A Friend Like Me — Aladdin's Alan Menken On the Legacy of Howard Ashman

Special Features   A Friend Like Me — Aladdin's Alan Menken On the Legacy of Howard Ashman
Alan Menken, longtime collaborator of the late Howard Ashman, discusses bringing Ashman's work to Broadway 25 years after his death.

Alan Menken
Alan Menken


Aladdin, the new Disney musical based on the 1992 animated film, which arrives on Broadway this month, brings a great many magical things to the New Amsterdam Theatre, including a genie and a flying carpet. But, to the diehard musical theatre fan, perhaps, the most fantastic aspect of the production may be a collection of new tunes by the legendary songwriting team of Alan Menken and Howard Ashman.

They are, of course, not exactly new. Menken, 64, and Ashman, who died in 1991, wrote a batch of tunes for the Disney film, which tells of the love story between a penniless street urchin and a beautiful princess, and the various sultans, grand viziers and parrots that get between them. But only three of those songs — including "Prince Ali" and "Friend Like Me" — were used in the movie; the movie's additional numbers were written by Menken and Tim Rice. The other compositions got a brief airing on the 1994 album "The Music Behind the Magic: The Musical Artistry of Alan Menken, Howard Ashman, and Tim Rice." But otherwise they have gathered dust on the shelf, unheard by the public. When it became clear a few years ago that Disney wanted to bring "Aladdin" to the stage, Menken saw an opportunity to finally bring his and Ashman's old work to light.

Menken said he wanted to resurrect the songs for a variety of reasons, "some of them sentimental." Since a few of the numbers were connected to characters who were cut from the movie, those figures, too, were brought back to life. Director-choreographer "Casey Nicholaw was accommodating to that," said the composer.

Howard Ashman has had one of the most remarkable posthumous careers in theatre history. Since his death at the age of 40 following complications from AIDS, he has amassed four Broadway credits, three of them drawn from the Disney films he scored with Menken toward the end of his life. Beauty and the Beast came first and was the most successful to date, running on Broadway from 1994 to 2007. It was followed by The Little Mermaid in 2008 and now by Aladdin. "Part of it is the popularity of the Disney movies," said Menken, trying to explain his former partner's abundant artistic afterlife. "Part of it was that Howard was so hip and had such an incredible sense of craft. There're still more songs in the trunk. There are unfinished shows."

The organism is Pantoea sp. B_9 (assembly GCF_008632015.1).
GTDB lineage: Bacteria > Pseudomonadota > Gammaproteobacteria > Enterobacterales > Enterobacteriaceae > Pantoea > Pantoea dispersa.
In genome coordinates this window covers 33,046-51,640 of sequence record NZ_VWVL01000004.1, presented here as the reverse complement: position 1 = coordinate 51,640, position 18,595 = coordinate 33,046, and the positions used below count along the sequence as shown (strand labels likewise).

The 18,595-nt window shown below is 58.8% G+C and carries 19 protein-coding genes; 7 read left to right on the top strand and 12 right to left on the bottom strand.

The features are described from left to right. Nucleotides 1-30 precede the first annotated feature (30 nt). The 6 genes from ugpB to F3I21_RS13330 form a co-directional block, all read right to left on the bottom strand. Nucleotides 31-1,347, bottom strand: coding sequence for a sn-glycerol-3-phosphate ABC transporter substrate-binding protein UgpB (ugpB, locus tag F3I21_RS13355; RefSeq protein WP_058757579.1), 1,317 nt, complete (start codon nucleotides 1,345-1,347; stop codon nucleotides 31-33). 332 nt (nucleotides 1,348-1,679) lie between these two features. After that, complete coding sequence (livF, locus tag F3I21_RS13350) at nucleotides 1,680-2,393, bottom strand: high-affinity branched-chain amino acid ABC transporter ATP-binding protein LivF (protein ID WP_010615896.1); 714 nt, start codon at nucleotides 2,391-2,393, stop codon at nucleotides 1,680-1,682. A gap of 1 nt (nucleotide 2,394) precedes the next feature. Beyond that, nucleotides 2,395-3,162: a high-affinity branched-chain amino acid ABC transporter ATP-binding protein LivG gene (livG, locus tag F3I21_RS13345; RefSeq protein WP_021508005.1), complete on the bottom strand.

The idea of Aladdin as a film was, in fact, pitched by Ashman himself. Though the film was released after the successes of "The Little Mermaid" and "Beauty and the Beast," Menken pointed out that, "The genesis of 'Aladdin' was right at the beginning of when we went to Disney. 'Little Mermaid' was first, but 'Aladdin' was around the same time. Then 'Aladdin' got shelved. We had the original score. There were a lot of twists and turns in terms of material and sensitivity to the world that it was depicting. After 'Mermaid,' we wrote 'Beauty,' and then we got back to 'Aladdin.' This was a time when Howard was increasingly ill from AIDS."

Howard Ashman

Ashman had been diagnosed with HIV in the mid-'80s. He died on March 14, 1991. To complete the score to "Aladdin," lyricist Tim Rice was brought in. For the stage production, which expands the 90-minute film into a two-act format, a book and additional lyrics has been furnished by Chad Beguelin, a writer whose credits include the musicals The Wedding Singer and Elf. Nicholaw, whose credits include The Book of Mormon and The Drowsy Chaperone, worked with Beguelin on Elf.

Menken still recalls the mechanics of working with Ashman. "I've always loved collaborating in the same room. I started that with Howard and pretty much have done the same with every collaborator. Howard always came in thinking of what the assignment was and asking a lot of questions. From that point on, it could be title first, lyric first or chorus without a lyric first."

For Ashman's most famous contribution to the score, the comic anthem of genie servitude, "Friend Like Me," Menken recalled being informed that the wish-giver—memorably voiced by Robin Williams in the movie — was to be a kind of fast-talking hipster. "I grew up in a household [that] loved Fats Waller," remembered Menken. "I loved that stride piano and that kind of playing. So that was the model of 'Friend Like Me.' I gave Howard a piece of music and he went away and wrote the lyric.

"The highlight of my life was looking at a new Howard Ashman lyric," Menken said. "Songs like 'Friend Like Me' and 'Arabian Nights.'"

Menken underwent that familiar sensation recently when he was asked to perform at Disneyland. Marvin Hamlisch had recently passed away, so he decided to play a song from the 1986 Hamlisch musical Smile called, appropriately, "Disneyland." Hamlisch's writing partner on that show was Howard Ashman.

"I sat down with the lyric," Menken recalled, "and it was just that experience of sitting in front of a Ashman lyric for the first time. I was emotionally overcome."

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